May 2013 (15)
Alice Toler's mind is a deep-thought generator. Give her a shadow of an idea and within minutes a compelling, artistically lit reality hovers in 3-D. (I've noticed this skill in art director Polly Plummer Mottonen, too.) What began as a Facebook chat about alternative uses for trampolines last month became "Breaking News—an Attractive Nuisance: Turn off the tube and go clean out the gutters" in this issue.
Colorado River most endan- gered; Herbert nixes West Desert water grab; Bishop pro- poses public lands dialogue; Willard Bay oil spill; ALEC: Get the public out of public lands; SLC Green Bikes; Park City to ban plastic bags?
—by Amy Brunvand
CATALYST interns Lacey Kniep and Jayne Ann Boud put out the word that CATALYST was looking for marriage advice from our readers. You responded, and they put together the results!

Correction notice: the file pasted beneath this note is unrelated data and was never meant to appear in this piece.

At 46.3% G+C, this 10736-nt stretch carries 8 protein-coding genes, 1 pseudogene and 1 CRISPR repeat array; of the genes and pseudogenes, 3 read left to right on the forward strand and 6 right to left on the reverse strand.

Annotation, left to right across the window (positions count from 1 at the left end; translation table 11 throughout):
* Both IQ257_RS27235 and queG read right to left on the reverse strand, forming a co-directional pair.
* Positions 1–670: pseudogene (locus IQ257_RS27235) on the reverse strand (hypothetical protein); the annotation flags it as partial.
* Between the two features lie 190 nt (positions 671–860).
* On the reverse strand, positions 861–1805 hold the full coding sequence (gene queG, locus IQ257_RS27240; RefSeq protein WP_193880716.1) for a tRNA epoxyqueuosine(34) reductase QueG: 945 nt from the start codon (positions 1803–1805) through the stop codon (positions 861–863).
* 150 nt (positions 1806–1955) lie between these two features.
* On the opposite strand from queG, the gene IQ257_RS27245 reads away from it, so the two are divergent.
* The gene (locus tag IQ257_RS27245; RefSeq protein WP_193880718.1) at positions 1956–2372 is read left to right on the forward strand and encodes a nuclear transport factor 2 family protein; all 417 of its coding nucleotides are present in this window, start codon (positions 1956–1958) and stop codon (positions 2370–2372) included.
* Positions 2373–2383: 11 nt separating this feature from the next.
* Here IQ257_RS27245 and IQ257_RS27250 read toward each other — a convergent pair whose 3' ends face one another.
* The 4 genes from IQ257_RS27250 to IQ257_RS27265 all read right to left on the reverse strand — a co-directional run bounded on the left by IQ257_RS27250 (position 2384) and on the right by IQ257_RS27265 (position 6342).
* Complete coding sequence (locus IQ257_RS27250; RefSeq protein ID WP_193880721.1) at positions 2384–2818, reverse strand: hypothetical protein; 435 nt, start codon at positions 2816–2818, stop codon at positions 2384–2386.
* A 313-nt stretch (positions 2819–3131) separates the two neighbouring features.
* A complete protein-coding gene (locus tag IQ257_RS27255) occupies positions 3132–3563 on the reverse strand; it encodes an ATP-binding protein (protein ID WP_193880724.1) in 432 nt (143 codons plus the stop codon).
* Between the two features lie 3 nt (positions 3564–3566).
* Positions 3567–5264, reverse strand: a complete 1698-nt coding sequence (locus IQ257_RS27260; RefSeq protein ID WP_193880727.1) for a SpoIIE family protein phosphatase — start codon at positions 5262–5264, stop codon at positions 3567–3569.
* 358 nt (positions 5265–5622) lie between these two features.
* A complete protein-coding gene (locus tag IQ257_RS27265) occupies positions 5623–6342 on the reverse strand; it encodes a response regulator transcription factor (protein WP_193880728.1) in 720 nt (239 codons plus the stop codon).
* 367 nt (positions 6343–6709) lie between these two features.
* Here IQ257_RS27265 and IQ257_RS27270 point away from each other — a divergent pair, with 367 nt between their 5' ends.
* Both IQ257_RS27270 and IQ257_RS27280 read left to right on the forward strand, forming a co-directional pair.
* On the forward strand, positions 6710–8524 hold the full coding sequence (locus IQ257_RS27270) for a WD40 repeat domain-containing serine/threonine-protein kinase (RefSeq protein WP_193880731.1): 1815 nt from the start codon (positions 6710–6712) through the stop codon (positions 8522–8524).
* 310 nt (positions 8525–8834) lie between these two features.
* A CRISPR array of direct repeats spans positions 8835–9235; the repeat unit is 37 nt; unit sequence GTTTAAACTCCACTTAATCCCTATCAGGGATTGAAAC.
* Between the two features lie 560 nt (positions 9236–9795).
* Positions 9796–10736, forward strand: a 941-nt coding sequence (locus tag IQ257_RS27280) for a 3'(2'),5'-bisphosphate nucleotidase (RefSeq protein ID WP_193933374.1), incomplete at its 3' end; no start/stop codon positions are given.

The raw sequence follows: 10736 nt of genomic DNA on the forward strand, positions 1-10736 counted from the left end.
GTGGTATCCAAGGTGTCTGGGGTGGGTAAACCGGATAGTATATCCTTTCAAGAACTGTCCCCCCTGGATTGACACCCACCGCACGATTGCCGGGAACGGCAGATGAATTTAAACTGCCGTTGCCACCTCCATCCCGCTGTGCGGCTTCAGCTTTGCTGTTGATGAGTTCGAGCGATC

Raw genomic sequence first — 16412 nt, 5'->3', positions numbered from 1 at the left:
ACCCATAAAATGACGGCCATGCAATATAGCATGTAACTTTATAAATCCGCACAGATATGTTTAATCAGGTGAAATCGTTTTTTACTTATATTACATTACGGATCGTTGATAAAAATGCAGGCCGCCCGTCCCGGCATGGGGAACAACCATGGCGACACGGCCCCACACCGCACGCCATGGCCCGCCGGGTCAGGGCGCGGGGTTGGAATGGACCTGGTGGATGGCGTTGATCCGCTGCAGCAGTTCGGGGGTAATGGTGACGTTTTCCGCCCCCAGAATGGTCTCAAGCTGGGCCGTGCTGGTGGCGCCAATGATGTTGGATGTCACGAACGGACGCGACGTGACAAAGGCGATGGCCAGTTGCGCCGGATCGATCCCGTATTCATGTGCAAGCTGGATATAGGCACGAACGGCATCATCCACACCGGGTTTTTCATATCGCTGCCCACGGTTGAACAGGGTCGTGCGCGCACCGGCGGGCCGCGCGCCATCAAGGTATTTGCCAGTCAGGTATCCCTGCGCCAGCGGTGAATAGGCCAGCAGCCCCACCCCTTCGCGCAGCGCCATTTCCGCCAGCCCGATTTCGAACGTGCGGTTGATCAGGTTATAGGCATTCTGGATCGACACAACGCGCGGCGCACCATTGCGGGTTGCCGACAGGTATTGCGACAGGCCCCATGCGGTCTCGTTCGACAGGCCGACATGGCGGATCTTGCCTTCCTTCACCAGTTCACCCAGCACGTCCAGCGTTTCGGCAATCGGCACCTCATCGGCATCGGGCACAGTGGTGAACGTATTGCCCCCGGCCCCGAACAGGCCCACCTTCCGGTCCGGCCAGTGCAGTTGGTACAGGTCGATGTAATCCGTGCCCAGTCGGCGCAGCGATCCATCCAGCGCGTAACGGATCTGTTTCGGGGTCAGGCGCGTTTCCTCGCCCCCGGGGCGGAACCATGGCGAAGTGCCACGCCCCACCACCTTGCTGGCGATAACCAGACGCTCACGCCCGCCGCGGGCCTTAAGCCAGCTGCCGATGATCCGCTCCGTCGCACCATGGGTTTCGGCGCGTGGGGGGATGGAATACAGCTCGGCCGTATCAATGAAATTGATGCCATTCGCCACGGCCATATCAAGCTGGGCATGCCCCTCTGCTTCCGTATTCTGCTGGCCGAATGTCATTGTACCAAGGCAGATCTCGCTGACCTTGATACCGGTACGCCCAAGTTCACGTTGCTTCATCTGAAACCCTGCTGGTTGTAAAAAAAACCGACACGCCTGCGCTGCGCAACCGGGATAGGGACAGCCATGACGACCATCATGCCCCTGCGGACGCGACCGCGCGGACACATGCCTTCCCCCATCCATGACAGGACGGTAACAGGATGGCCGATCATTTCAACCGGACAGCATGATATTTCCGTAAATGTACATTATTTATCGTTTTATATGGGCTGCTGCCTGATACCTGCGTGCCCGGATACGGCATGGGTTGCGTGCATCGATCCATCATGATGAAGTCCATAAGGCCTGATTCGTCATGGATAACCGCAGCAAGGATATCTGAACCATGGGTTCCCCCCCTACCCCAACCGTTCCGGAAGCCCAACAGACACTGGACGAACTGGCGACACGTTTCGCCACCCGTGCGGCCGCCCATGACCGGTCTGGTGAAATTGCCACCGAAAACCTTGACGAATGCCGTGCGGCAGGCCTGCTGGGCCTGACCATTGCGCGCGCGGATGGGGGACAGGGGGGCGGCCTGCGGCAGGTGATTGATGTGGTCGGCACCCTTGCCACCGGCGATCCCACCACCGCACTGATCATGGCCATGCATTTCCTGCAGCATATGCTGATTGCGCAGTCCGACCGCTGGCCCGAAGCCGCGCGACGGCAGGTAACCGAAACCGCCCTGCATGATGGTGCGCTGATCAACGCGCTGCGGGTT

The wilderness art museums of southern Utah's canyonlands offer the best of two worlds: the physical exhilaration of a great hike and the mental stimulation of meeting unusual works of art. No matter how much time one spends in the presence of prehistoric rock art, like any other art, it is never enough to comprehend its complexity. Even studying photographs after a visit, one's attention is dominated by imposing elements of the composition.
Spread out on my kitchen counter, a bowl, bag of bread flour, salt, glass of tepid water, and jar of pasta madre (sourdough starter), vie for space among cocktail glasses and half-empty food plates. I shout over the noise of conversation: "Pour in your madre, weigh out 400 grams of flour and 300 grams of water." Only a handful of people in the room gather close to watch my demonstration. It is an informal classroom.
You stroll through the sliding glass doors and fumble for the grocery list at the bottom of your reusable bag. Immediately, you have the sense that something's different in this store. Friends told you that would be the case. You can't put a finger on it, but, yeah, something is definitely different here.